Tuesday, August 7, 2012

Pushing Ahead and Saying Goodbye

“I said 4 a.m. as a joke…and he didn't flinch...so...”  

So…

…we decide on 5:00 a.m., and Sanders beats me out as hard-core early riser.

I’m impressed.

The monsoon season has finally come around this year. Better late than never, as it goes with few exceptions. But there are a few, as with anything – like I’s before E’s. The world is full of exceptions -- the tax code, the online legal documents we all click yes to “agree,” and the friend I have who likes black olives except when they’re cooked into food. The wildfires have been put out, and new ones discouraged by the afternoon thunderstorms. Although, they were a Catch-22 for a while, for the first few weeks when the moisture came with fire of its own – lightning -- which ignited a few local cabins and a patch of pines just down the hill from million dollar homes at the base of my canyon. Sitting on the last ridge (or first, dependent upon your direction), they overlook the front range. At night they see pollution; during the day, too. I can only assume the reason people buy a house on that ridge is to be seen. For it certainly isn’t what I would consider a view.

David had come up with the plan a few weeks ago: a high lake, sitting at over 10,000 ft. and over 6 miles in. What do you think? he’d asked. 


That I was game, and wondered if Sanders would be too. “Ready and willing” was the reply. And that’s how we came to find ourselves in a dark trailhead parking lot on a Saturday morning -- sipping coffee, looking for headlamps, cutting up strawberries...all good to go.

I’d fished with Dave once before. Last fall. And while we had both thrown out names of long trails leading to high lakes -- in the end, we opted for something shorter (still, leading to a lake of course). Because there was that unspoken I-don’t-want-to-spend-the-entire-day-with-you-until-I-know-you’re-not-a-weirdo thing going on. Kind of like suggesting coffee on a first-date – so you can get there early, sit at a back table, and peek over a Denver Post until you determine if you want to actually meet the man or leave. (I’ve only done that once. And for the record, I didn’t leave.)

Short hikes and morning coffee. No commitment. Beautiful things for those uncertain.  

Thirteen miles is a lot of walking and talking. It’s a lot of hours and a full day. But by now, it had been determined that we were indeed all weirdoes, but of the same sort. So it was all okay.

And then also, there’s that remote possibility of getting lost – which would mean more hours. Many more. Days, perhaps. So my general rule stands that I don’t go into the backcountry with people I don’t like, or with people I don’t trust. You have to, because it really could be a matter of life or death – perhaps yours. It’s a dangerous business, stepping out there, one that tourists coming up the trail with no water or rain jacket or food don’t acknowledge.


But our small fishing party certainly did: Dave comes with a knife strapped to the outside of his pack (big enough that those not from farm country would call a machete) “for mountain lions” he said, and for cream cheese on breakfast sushi rolls, too; me with a map and compass, finding a shortcut for us on a pack trail; and Sanders with a “jet-pack” (or maybe just two rod tubes) and enough Gatorade for the entire men’s Olympic gymnastics team. And on a side note, why do men do floor routines, anyway? They shouldn’t, we determined somewhere in the 13 miles. Only rings. Only and always rings.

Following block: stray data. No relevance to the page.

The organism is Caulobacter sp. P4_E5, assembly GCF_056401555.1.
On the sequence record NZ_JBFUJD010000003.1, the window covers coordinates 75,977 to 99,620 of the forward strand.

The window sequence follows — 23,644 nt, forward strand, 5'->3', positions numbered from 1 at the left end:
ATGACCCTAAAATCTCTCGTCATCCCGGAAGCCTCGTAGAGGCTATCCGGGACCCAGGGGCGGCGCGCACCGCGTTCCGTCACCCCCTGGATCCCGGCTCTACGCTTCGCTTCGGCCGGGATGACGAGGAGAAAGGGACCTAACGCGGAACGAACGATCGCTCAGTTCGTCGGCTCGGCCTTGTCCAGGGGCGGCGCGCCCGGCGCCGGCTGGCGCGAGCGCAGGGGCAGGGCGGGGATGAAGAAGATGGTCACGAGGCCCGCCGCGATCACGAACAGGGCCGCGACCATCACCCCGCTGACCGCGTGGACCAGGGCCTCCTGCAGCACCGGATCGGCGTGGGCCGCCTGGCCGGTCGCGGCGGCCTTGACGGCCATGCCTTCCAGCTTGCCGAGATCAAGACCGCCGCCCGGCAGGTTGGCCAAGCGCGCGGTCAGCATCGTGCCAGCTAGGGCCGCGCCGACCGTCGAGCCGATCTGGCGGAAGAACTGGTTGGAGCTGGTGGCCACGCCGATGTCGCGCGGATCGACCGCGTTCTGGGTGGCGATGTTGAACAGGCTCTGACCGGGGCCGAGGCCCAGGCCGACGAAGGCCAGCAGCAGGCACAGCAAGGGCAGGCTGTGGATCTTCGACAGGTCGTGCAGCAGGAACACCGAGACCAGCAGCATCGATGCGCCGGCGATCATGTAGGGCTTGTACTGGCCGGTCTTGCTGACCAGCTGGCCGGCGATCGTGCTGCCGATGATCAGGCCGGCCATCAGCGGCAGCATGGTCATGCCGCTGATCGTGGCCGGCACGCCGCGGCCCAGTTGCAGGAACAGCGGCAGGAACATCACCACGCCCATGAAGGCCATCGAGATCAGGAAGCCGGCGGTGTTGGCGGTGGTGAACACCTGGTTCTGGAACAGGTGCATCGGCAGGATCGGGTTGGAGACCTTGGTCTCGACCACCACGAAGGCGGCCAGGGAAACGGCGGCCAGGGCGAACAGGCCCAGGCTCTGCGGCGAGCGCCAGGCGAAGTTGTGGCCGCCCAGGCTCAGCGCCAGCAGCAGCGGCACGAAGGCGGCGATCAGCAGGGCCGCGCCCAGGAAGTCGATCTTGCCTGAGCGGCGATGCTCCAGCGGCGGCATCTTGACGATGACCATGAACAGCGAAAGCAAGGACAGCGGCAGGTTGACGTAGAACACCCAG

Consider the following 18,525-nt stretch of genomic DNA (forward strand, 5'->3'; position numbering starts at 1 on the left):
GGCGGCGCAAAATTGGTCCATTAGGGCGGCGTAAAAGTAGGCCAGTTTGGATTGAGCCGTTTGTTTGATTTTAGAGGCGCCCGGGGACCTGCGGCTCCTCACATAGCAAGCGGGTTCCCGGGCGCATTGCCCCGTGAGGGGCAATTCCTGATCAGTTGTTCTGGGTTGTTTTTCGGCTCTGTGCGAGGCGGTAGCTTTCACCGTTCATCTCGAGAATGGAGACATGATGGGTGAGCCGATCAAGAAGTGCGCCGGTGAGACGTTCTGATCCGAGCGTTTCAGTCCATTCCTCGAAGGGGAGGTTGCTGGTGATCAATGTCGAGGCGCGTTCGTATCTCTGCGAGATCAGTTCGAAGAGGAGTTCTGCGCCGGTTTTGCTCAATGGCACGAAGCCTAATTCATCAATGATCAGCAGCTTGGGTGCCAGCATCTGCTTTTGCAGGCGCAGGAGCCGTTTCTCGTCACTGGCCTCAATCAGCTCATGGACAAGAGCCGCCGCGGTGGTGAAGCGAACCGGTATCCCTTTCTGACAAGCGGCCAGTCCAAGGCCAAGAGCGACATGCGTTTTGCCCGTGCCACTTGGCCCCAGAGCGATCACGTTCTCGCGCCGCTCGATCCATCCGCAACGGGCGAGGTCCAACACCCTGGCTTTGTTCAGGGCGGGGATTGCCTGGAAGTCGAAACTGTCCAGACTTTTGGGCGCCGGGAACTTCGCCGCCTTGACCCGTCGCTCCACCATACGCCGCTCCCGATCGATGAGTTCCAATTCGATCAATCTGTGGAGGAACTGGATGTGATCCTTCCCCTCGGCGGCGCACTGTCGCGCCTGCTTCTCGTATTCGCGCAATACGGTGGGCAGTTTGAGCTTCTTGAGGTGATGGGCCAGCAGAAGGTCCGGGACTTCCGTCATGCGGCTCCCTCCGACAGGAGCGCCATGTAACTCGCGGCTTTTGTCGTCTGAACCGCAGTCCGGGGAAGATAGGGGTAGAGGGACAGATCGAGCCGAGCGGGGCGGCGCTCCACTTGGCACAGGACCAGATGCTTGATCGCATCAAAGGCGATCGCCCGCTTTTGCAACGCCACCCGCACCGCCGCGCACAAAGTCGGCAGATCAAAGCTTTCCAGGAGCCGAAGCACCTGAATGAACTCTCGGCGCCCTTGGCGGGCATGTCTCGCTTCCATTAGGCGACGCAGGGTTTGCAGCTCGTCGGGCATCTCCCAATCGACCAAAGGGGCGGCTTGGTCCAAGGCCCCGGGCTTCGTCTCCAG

Now, if you haven’t hiked or run hours upon hours (or something of the like before), I can tell you that you get into a rhythm -- into a Zen I’d say, if I were hipper. You meditate on breath and footfall, wondering how muscles work. And it’s one of the rare times in life you have to truly think for yourself. Sometimes about how hungry and tired you are, or how you wish there was someone who could tell you how much longer there was to go yet; about the world’s problems, pet peeves, and silly things -- like men’s gymnastics that make you chuckle when you’re a little bit dehydrated and a little bit tired and you’re always and ever still walking a little bit uphill.

But as Dave said, holding a can of Red Bull, “I’d rather be pushing ahead than saying goodbye…do ya know what I mean?”

And we did, Sanders and I both nodding. Catching our breath.

Which is why sometimes it’s hard to actually reach the lake, to actually see the thing that you’ve been imagining for the past six miles and three hours. Because then, then you know what you’ll be missing in the end. And you know you’ll be lonesome when you go. With the flowers on the hillside blooming crazy, crickets talking back and forth in rhyme, blue river running slow and lazy…you could stay here forever. And never realize the time.


But we do eventually, we have to (despite the perpetual six miles), and we do see the lake – the end -- windy and cold against the dramatic back of Longs Peak. The Keyhole, where a few hikers and climbers die every year. And I can’t help but think about that, and pay my respects in a way, as I look down to the water.   

Sanders leads to the west end, to the inlet (best fished at ice off the guidebook says, but isn’t it all? he grins, while making a good point.), and we work around south to a talus field that drops off deep. Where the water is eerie green with the opaqueness that strangely often comes from clarity and depth, and where there are teasing flashes of following shadows, on occasion.